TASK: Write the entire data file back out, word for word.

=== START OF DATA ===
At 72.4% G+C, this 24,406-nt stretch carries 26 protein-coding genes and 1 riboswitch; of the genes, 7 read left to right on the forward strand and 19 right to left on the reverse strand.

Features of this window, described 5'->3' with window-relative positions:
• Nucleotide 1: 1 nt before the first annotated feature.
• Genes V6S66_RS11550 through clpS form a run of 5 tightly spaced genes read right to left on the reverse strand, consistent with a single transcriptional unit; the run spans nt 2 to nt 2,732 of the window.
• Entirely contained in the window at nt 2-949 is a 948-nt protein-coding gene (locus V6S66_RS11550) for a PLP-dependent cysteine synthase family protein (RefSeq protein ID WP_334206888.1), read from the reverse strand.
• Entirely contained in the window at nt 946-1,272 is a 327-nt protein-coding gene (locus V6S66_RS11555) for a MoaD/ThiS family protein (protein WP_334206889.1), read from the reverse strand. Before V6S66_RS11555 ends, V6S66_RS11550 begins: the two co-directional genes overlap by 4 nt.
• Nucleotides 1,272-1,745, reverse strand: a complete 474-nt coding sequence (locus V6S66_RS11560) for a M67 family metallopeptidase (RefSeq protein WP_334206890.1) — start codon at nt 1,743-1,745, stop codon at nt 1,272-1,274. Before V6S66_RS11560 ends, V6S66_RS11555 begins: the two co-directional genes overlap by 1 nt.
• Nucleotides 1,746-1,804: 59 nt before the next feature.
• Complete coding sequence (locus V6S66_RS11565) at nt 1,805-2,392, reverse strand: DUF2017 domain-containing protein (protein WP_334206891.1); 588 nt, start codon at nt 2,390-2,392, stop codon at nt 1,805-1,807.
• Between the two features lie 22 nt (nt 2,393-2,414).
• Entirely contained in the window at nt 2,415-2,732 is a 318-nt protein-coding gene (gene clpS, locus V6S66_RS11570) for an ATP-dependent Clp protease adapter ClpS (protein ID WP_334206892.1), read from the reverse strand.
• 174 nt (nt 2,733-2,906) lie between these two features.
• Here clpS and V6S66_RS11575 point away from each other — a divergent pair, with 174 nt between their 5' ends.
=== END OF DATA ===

At 72.4% G+C, this 24,406-nt stretch carries 26 protein-coding genes and 1 riboswitch; of the genes, 7 read left to right on the forward strand and 19 right to left on the reverse strand.

Features of this window, described 5'->3' with window-relative positions:
• Nucleotide 1: 1 nt before the first annotated feature.
• Genes V6S66_RS11550 through clpS form a run of 5 tightly spaced genes read right to left on the reverse strand, consistent with a single transcriptional unit; the run spans nt 2 to nt 2,732 of the window.
• Entirely contained in the window at nt 2-949 is a 948-nt protein-coding gene (locus V6S66_RS11550) for a PLP-dependent cysteine synthase family protein (RefSeq protein ID WP_334206888.1), read from the reverse strand.
• Entirely contained in the window at nt 946-1,272 is a 327-nt protein-coding gene (locus V6S66_RS11555) for a MoaD/ThiS family protein (protein WP_334206889.1), read from the reverse strand. Before V6S66_RS11555 ends, V6S66_RS11550 begins: the two co-directional genes overlap by 4 nt.
• Nucleotides 1,272-1,745, reverse strand: a complete 474-nt coding sequence (locus V6S66_RS11560) for a M67 family metallopeptidase (RefSeq protein WP_334206890.1) — start codon at nt 1,743-1,745, stop codon at nt 1,272-1,274. Before V6S66_RS11560 ends, V6S66_RS11555 begins: the two co-directional genes overlap by 1 nt.
• Nucleotides 1,746-1,804: 59 nt before the next feature.
• Complete coding sequence (locus V6S66_RS11565) at nt 1,805-2,392, reverse strand: DUF2017 domain-containing protein (protein WP_334206891.1); 588 nt, start codon at nt 2,390-2,392, stop codon at nt 1,805-1,807.
• Between the two features lie 22 nt (nt 2,393-2,414).
• Entirely contained in the window at nt 2,415-2,732 is a 318-nt protein-coding gene (gene clpS, locus V6S66_RS11570) for an ATP-dependent Clp protease adapter ClpS (protein ID WP_334206892.1), read from the reverse strand.
• 174 nt (nt 2,733-2,906) lie between these two features.
• Here clpS and V6S66_RS11575 point away from each other — a divergent pair, with 174 nt between their 5' ends.